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Social Media is a tool. Like any tool, it can be used in positive and negative ways. The overindulgence of anything can be a bad thing. To say that Facebook or any other social media does nothing but harm people is not entirely fair. That said, there are certainly many harmful things that can come from the misuse of social media.

The social media goof or bad debate points or many. In this article, you will find a number of reasons why social media is bad for students and adults alike. In understanding these reasons, we can be better equipped to not let them be a defining influence on how we engage on digital social platforms.

I’m going to give you the pros and cons of Facebook and other social media platforms along with some tools to help you reframe your thinking.

I’ll also share with you my experiences of joining social media when it first came out. What happened when I deleted Facebook after just 2 weeks. And what happened when I switched to scheduling my social media time and how all of the above can help you feel less anxious.
Let’s get this straight out there, I am a huge fan of social media and the role it plays in connecting people like never before. My first computer was an Atari ST (I bet you have no idea what that is) so it’s safe to say I know exactly what life was like before Facebook and other platforms. Having been one of the first owners of a brand new computer with windows 98, I can give you an honest and true experience of the before and after experience of Facebook.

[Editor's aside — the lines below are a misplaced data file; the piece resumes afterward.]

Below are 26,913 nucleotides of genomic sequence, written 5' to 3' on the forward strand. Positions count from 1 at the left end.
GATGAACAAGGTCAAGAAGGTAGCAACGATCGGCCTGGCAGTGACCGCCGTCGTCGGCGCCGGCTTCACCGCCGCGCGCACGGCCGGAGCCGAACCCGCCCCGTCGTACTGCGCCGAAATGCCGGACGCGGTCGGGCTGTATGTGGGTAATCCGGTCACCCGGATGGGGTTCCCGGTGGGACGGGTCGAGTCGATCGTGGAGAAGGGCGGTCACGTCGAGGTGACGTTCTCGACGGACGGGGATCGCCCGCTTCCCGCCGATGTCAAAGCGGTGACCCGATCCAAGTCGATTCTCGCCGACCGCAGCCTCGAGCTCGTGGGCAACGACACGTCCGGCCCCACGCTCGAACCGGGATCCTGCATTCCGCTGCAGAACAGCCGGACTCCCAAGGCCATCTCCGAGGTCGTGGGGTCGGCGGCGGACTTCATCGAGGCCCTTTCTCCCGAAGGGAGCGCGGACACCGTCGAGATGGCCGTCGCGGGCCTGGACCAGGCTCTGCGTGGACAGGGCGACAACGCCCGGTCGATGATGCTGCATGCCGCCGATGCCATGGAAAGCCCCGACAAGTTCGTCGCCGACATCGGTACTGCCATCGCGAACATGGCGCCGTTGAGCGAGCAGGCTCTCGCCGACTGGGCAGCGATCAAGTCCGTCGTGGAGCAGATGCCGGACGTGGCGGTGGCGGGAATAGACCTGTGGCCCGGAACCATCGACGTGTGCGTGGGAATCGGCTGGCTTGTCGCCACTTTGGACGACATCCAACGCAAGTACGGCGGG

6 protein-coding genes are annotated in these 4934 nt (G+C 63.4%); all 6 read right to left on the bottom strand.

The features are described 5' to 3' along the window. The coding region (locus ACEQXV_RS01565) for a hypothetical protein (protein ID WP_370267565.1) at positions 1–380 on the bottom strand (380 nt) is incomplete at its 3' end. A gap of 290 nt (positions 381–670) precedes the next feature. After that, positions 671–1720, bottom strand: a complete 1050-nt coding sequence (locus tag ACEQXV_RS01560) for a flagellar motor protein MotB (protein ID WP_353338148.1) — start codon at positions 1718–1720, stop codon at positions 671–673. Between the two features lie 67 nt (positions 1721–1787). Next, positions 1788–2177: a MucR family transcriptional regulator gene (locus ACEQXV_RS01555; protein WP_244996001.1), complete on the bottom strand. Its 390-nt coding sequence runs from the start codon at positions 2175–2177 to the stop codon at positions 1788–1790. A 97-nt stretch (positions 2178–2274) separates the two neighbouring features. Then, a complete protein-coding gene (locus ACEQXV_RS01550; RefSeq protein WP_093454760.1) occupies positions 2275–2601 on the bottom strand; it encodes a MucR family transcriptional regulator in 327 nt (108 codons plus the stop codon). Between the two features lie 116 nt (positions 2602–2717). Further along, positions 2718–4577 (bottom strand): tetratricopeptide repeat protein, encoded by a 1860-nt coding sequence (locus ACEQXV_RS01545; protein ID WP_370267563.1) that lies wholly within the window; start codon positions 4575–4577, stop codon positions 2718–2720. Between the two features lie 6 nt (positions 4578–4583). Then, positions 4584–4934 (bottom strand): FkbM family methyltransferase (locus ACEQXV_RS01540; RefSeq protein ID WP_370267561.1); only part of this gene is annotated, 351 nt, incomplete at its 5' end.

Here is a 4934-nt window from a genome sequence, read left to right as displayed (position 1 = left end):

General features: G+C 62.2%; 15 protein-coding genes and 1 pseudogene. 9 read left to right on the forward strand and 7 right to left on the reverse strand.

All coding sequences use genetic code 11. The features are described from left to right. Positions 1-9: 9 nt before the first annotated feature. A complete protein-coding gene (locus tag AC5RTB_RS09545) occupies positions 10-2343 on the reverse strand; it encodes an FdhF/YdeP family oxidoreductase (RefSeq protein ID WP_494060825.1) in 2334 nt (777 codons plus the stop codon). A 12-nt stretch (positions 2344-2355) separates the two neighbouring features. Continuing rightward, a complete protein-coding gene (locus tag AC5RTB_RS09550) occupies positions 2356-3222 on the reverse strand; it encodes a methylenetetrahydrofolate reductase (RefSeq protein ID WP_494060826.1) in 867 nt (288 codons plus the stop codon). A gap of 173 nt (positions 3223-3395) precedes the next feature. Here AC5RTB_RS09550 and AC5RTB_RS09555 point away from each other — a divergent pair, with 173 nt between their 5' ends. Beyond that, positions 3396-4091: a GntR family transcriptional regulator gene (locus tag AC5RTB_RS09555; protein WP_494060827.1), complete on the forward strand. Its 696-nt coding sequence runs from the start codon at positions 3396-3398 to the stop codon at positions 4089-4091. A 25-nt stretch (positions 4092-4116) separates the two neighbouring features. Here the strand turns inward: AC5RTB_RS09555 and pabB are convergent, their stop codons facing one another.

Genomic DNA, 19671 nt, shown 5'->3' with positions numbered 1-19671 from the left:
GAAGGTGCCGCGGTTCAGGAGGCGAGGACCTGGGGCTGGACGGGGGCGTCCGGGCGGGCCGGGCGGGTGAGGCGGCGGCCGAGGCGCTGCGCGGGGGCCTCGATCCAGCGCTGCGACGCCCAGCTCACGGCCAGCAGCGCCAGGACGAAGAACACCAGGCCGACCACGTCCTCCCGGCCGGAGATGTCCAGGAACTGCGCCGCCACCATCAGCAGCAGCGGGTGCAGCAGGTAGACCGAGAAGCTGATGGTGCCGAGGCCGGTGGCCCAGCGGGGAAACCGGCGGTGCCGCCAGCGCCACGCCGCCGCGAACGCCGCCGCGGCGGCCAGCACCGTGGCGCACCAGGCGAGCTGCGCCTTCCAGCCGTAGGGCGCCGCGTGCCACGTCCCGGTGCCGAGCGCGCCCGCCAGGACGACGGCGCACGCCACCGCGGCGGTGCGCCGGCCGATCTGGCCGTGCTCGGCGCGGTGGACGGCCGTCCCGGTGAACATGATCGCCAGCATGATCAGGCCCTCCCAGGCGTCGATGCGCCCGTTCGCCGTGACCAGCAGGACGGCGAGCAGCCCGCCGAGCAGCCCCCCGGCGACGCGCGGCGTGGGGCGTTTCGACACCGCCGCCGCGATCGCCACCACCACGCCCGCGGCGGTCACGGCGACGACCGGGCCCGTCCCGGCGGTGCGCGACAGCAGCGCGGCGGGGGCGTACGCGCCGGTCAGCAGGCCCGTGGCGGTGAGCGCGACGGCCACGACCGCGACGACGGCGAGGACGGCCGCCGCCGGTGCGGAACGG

The pro’s and cons

There are some clear pros and cons to having social media in my life and I’m sure you will resonate with a few of them.
Here are the pros and cons of using social media as a school student, and in fact an adult! The rules do not change as much as you would think as you get older.
Meet people you could never have before.
Vulnerable to abuse from strangers.
Catch up with friends.
Fall out publicly and painfully.
Have insights into other people’s lives.
Become obsessed with making comparisons.
Keep your memories in a digital space.
Have a corporation own your personal life.
Quickly get opinions.
Be consumed in toxic gossip
Find out social news quickly.
Be manipulated by biased media.
Keep up with the latest trends.
Become addicted to notifications.
Look at funny cat videos
Be exposed to distasteful social conduct.